Cornerback Breon Borders had been preparing all week for Virginia to test him. His coaches had warned him it was coming after Georgia Tech beat him several times last week with their little-used passing offense in the fourth quarter.
“At the end of the game at Georgia Tech, they were coming at me, and I was still in option coverage mode,” Borders said. “I wasn’t in regular coverage mode, and they got the best of me. The coaches were preparing me all week. I worked on my technique all week. I was expecting them to come at me, and they did.”
Normally, Duke’s opponents have opted to avoid Borders and throw at cornerback Bryon Fields instead. But the Cavaliers went to Borders’s side several times, and, for the most part, he made the necessary plays.
Officially, Borders finished with three pass break-ups, and he was also in on tight coverage for a fourth pass break-up that was credited to Deondre Singleton. About the only notable mistake Borders made was on a 38-yard reception from Matt Johns to Miles Gooch that set up a field goal at the end of the first half.
Sign Up and Save
Get six months of free digital access to The News & Observer
Duke viewed the Cavaliers as a predominantly running team coming into the game, and stopping that facet of the offense was the main concern of the Blue Devils’ front seven. Duke did hold the Cavaliers to 140 rushing yards, 37 yards below their per game average this year.
Virginia collected 325 passing yards, a high for a Duke opponent. The Blue Devils entered the game with the nation’s 16th-best pass defense, yielding an average of 184.5 yards per game.
Make no mistake, though – the defense held back the Cavaliers (and kept them off the scoreboard), while the offense was sputtering.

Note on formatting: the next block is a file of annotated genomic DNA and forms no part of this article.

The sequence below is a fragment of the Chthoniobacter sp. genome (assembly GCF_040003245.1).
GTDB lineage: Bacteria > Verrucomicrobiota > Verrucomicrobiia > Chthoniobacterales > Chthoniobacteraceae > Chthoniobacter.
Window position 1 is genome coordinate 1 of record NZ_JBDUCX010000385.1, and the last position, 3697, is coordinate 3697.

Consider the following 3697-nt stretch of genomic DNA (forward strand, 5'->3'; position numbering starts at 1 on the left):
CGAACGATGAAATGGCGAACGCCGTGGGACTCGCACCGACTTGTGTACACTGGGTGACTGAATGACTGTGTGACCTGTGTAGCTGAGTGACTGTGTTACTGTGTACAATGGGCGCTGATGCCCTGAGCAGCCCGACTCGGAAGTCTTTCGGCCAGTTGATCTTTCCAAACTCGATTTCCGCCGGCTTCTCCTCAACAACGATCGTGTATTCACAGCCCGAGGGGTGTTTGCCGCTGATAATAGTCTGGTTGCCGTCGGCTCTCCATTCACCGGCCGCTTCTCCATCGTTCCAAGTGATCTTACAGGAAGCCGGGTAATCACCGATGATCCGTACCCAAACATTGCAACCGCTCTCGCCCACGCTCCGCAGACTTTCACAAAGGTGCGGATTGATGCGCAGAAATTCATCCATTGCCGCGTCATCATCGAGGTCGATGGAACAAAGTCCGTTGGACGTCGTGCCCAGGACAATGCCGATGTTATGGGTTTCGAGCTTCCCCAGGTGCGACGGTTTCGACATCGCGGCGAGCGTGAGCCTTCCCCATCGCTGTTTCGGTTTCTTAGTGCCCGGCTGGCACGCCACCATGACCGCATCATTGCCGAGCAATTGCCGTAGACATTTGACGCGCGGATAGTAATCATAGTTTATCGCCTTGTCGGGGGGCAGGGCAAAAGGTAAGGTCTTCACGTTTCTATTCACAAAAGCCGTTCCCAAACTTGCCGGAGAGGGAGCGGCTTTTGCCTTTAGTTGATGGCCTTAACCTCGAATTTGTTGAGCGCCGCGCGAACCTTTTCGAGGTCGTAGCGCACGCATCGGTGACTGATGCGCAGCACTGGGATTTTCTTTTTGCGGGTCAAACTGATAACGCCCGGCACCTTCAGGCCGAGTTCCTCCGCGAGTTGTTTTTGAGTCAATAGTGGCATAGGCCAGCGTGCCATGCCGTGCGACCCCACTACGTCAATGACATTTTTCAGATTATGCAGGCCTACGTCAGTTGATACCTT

“Our defense had been playing well all game, and we kept telling them, ‘We’re going to help y’all out, we’re going to help y’all out,’ ” left guard Takoby Cofield said. “‘Just stay the course.’ ”
What could have been: Twice, when the Blue Devils moved the ball inside the Virginia 10-yard line, they came away with field goals.
Duke had first-and-goal from the Cavaliers’ 4-yard line at the beginning of the second quarter – Shaun Wilson rushed for one yard and then two yards, and Joe Ajeigbe was stopped for no gain on third down. Ross Martin finished the drive with a 19-yard field goal to give Duke a 10-7 lead.
The other instance came on the opening drive of the third quarter – Duke had first-and-10 at the Virginia 11-yard line and advanced to the 7 on a first-down run by Shaquille Powell. Two straight incompletions followed.
“If we just score inside the 10-yard line, the touchdowns we should score, the game may not be close,” coach David Cutcliffe said.
Time is not always on your side: Virginia is 0-3 all-time against Duke when playing the Blue Devils after an open date. Cutcliffe seems to have the Cavaliers’ number – he has six wins in seven games against Virginia.